Posts Tagged ‘49er’
For the umpteenth time, I was asked 2 weeks ago what boats should a 12 year old Opie kid sail to best place him in a 49er when he gets into his late teens, early 20′s. This mum was very smart, with a far greater grasp of numbers than I, spreadsheets, etc., but I still struggled to get the flow across, so I generated the following graphical representation, and she has come back and said, and I quote ”Thanks for following up. Interesting graphical depiction of the relative properties of these classes of boats, brings the stats to life.”
So, what I am seeking from you guys/gals is a peer review!
I could give you all my figures, but I think that would predispose a bias, which I have little doubt I will be accused of. Instead, I plan to explain my rationale, and asked others to have a go at there own interpretation and maybe we can blend them and end up with something meaning full.
So what I have done is go to the RYA site and dig out the relevant PY [Porthsmouth Yardstick] numbers. I have picked the boats mostly on simplicity, firstly if I did not know them, then I could not represent them. I then went into the ISAF site and looked up the technical data.
So I have exclusively used that information unless the RYA/ ISAF data was simply wrong, in which case I went into that class’s rules and gleaned it from there.
An example, 470 appears not to have a PY number, so I worked out approx where it should be. I included the IC because its too interesting not to. And we all know a moth sails heeled to windward and greatly increases its RM by doing so, where as a Laser, when sailed “flat” is actually heeled about 6° to leeward. I have not imputed these shifts in CoB, I have assume the boats are all bolt upright as per their numbers.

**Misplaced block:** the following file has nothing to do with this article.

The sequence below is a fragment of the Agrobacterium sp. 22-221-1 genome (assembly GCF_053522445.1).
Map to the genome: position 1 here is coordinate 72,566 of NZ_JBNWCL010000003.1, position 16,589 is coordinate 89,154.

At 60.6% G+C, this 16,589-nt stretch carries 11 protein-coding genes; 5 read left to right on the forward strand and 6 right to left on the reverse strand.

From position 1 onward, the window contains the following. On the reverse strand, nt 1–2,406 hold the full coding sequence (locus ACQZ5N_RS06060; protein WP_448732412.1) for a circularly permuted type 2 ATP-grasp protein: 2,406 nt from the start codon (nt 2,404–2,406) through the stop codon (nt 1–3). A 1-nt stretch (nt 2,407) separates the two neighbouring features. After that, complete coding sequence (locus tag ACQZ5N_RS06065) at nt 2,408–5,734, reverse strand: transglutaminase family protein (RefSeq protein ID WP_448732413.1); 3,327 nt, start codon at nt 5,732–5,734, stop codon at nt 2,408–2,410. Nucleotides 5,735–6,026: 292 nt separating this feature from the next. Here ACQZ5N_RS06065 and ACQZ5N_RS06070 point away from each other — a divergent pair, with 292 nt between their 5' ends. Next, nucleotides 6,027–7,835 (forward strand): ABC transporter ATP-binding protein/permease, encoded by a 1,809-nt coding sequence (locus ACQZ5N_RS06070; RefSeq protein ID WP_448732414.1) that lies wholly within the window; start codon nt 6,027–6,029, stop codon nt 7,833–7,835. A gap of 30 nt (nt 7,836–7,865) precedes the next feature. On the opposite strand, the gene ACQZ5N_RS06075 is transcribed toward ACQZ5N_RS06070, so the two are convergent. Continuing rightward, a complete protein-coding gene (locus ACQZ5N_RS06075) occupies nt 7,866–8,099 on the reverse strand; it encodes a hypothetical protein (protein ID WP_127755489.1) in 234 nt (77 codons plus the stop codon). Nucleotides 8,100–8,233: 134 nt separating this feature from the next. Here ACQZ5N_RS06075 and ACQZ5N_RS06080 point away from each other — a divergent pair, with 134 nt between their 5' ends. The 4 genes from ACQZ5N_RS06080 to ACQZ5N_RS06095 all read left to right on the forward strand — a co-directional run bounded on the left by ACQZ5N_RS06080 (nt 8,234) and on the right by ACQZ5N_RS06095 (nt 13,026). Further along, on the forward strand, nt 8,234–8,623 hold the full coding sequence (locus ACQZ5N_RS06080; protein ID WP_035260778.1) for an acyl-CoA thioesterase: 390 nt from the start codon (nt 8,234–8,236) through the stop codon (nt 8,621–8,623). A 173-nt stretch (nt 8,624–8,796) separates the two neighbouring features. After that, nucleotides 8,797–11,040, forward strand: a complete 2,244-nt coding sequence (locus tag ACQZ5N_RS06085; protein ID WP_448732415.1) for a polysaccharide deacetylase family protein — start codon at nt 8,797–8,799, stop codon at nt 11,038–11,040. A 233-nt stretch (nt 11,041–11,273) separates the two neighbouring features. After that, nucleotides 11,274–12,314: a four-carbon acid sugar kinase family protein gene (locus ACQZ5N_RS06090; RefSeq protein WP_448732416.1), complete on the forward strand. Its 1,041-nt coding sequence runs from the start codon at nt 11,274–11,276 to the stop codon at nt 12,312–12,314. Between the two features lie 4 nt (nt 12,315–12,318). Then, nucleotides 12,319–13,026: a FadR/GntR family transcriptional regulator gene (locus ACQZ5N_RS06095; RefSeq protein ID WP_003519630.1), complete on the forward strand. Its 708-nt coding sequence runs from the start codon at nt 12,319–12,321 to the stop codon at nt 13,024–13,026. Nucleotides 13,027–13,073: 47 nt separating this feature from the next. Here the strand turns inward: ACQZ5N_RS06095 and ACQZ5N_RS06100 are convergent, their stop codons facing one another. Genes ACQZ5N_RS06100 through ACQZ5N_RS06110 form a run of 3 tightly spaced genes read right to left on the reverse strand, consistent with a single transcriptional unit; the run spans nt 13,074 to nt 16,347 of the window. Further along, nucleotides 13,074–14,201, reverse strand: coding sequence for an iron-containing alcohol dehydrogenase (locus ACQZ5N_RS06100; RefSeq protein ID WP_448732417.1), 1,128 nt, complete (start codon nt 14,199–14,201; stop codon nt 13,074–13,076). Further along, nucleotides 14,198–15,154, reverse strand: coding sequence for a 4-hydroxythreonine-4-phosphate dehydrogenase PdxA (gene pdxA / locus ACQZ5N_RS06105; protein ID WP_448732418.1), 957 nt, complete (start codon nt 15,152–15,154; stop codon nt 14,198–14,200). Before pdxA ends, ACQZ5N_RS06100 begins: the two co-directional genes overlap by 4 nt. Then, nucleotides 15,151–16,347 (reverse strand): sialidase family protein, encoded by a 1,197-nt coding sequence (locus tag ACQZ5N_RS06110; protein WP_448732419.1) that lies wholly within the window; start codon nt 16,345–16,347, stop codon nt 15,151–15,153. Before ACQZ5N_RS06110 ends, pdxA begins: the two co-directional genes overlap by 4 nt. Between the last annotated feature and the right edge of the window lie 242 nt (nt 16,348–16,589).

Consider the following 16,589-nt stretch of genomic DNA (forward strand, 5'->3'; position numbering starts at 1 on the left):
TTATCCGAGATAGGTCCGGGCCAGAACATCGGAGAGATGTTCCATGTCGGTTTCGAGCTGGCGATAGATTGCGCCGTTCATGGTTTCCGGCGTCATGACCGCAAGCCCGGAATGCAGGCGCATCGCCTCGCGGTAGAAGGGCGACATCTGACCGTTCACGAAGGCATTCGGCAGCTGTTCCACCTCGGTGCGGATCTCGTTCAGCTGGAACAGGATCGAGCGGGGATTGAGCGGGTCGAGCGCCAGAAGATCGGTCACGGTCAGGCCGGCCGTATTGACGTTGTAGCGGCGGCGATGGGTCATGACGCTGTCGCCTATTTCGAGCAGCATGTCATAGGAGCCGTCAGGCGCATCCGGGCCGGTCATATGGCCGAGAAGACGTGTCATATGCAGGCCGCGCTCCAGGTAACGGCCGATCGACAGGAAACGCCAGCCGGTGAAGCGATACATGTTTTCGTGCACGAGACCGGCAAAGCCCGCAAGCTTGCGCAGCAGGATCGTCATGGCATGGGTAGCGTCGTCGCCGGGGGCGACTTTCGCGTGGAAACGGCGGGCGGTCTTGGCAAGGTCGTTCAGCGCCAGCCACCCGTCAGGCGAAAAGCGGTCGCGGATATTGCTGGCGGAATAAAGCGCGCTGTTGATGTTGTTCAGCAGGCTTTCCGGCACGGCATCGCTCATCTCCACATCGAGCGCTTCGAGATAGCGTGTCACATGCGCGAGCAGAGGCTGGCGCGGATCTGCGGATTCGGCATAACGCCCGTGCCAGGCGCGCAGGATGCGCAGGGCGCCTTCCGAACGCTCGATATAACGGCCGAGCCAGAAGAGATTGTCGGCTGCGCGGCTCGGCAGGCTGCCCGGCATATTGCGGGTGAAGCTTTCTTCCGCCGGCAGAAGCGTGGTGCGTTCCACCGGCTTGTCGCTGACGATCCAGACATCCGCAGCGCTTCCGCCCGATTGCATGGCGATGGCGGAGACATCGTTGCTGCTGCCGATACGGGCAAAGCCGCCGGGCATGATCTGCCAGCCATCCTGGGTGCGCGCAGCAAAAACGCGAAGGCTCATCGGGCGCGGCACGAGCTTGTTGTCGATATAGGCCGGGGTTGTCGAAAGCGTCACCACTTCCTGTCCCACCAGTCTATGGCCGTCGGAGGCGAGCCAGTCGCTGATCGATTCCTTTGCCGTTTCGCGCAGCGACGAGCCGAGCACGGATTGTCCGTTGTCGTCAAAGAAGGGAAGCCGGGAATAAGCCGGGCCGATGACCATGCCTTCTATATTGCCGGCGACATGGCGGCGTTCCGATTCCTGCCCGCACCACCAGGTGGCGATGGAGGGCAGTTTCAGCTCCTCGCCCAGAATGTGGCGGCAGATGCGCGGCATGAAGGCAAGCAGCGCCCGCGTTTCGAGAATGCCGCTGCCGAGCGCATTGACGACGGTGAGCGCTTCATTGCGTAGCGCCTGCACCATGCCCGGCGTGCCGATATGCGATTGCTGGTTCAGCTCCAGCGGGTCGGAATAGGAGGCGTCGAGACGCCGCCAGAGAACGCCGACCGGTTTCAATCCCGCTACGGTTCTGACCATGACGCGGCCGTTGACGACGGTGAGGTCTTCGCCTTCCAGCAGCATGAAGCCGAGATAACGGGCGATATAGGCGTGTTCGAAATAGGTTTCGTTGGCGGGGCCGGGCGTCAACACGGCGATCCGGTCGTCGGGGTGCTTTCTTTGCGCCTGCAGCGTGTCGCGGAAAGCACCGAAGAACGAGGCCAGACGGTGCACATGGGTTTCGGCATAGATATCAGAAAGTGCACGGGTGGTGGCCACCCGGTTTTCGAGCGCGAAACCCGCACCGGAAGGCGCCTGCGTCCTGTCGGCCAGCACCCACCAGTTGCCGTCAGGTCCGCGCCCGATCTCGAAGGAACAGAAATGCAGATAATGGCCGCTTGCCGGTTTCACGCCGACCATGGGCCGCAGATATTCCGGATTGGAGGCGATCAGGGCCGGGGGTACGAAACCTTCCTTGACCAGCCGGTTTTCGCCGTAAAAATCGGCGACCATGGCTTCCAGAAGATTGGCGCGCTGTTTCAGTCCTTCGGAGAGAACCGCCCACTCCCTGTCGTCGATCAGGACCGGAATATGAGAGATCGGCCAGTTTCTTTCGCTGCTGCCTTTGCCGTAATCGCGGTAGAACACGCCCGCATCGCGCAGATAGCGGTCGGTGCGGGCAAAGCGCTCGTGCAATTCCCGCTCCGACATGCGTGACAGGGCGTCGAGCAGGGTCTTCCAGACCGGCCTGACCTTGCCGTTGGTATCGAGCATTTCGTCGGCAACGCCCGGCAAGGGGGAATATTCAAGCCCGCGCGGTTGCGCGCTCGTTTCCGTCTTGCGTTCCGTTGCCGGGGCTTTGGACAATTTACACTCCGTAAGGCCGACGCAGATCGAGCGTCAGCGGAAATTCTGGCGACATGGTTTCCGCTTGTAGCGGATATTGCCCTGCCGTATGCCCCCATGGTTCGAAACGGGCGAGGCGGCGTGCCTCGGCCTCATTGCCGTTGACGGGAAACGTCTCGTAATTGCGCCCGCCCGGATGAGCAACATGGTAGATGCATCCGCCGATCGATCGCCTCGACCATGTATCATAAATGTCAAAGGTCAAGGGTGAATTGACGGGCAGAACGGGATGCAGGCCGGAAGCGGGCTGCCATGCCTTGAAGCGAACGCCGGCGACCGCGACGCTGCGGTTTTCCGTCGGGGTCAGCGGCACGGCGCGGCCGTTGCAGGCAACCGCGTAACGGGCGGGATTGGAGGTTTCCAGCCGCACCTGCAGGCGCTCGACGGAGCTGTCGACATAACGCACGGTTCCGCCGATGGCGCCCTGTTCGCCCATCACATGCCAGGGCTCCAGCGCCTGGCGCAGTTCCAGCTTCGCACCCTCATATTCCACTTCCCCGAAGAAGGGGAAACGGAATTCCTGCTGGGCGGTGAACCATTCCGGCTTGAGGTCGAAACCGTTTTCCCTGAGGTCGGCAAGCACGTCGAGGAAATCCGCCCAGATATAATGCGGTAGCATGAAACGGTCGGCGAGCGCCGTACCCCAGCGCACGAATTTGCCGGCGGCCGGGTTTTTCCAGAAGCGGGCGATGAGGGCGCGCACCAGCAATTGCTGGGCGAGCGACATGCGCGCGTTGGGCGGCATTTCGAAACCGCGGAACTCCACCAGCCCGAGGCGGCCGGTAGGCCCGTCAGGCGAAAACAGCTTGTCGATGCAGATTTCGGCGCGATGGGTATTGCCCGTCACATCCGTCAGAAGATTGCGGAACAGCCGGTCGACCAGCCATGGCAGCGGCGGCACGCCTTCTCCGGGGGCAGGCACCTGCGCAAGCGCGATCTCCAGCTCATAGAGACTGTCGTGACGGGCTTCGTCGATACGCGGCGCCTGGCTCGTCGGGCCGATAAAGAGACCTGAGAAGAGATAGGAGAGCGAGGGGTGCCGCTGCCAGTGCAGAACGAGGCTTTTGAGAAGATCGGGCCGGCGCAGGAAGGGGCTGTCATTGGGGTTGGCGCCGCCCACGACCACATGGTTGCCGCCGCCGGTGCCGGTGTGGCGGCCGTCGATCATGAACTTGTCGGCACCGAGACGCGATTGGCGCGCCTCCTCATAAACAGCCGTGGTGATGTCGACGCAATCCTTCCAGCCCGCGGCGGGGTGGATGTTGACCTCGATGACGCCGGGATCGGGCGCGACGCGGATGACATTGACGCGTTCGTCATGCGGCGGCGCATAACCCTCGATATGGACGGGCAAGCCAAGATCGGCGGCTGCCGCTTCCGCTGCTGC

Finally I have used the ISAF high performance definition about sailing faster than the wind, downwind, most of the time, to draw the red line. Not sure why a 470 does not do it more often (Tack down wind), but we also know a 29er does, most of the time, (and yes, I know why).
What is irrefutable is that a 5o5 and to a lesser extent a I14, spend a lot of money and effort setting their boats up so they can quite deliberately switch to HP modes both upwind and downwind, so, from my POV I consider the 5o5 to be the tipping point boat. It has has a foot in both camps, one could say the best of both worlds.
August 17th, 2015 by admin
49er crusader Ben Remocker checks in from Porto and the Europeans.
It’s been almost an entire quadrennial since Peter Burling and Blair Tuke stood anywhere but the top of the podium after a regatta. They stood second in London, and since then, it’s been 16 victories in a row, a record for any 49er sailor of any era. But their run is in jeopardy on the final day of racing at the 2015 49er European Championship in Porto. Just a day ago, the record looked set to continue, with Burling and Tuke having a solid day in Gold fleet when nobody else could, pushing themselves into a nearly 20-point lead.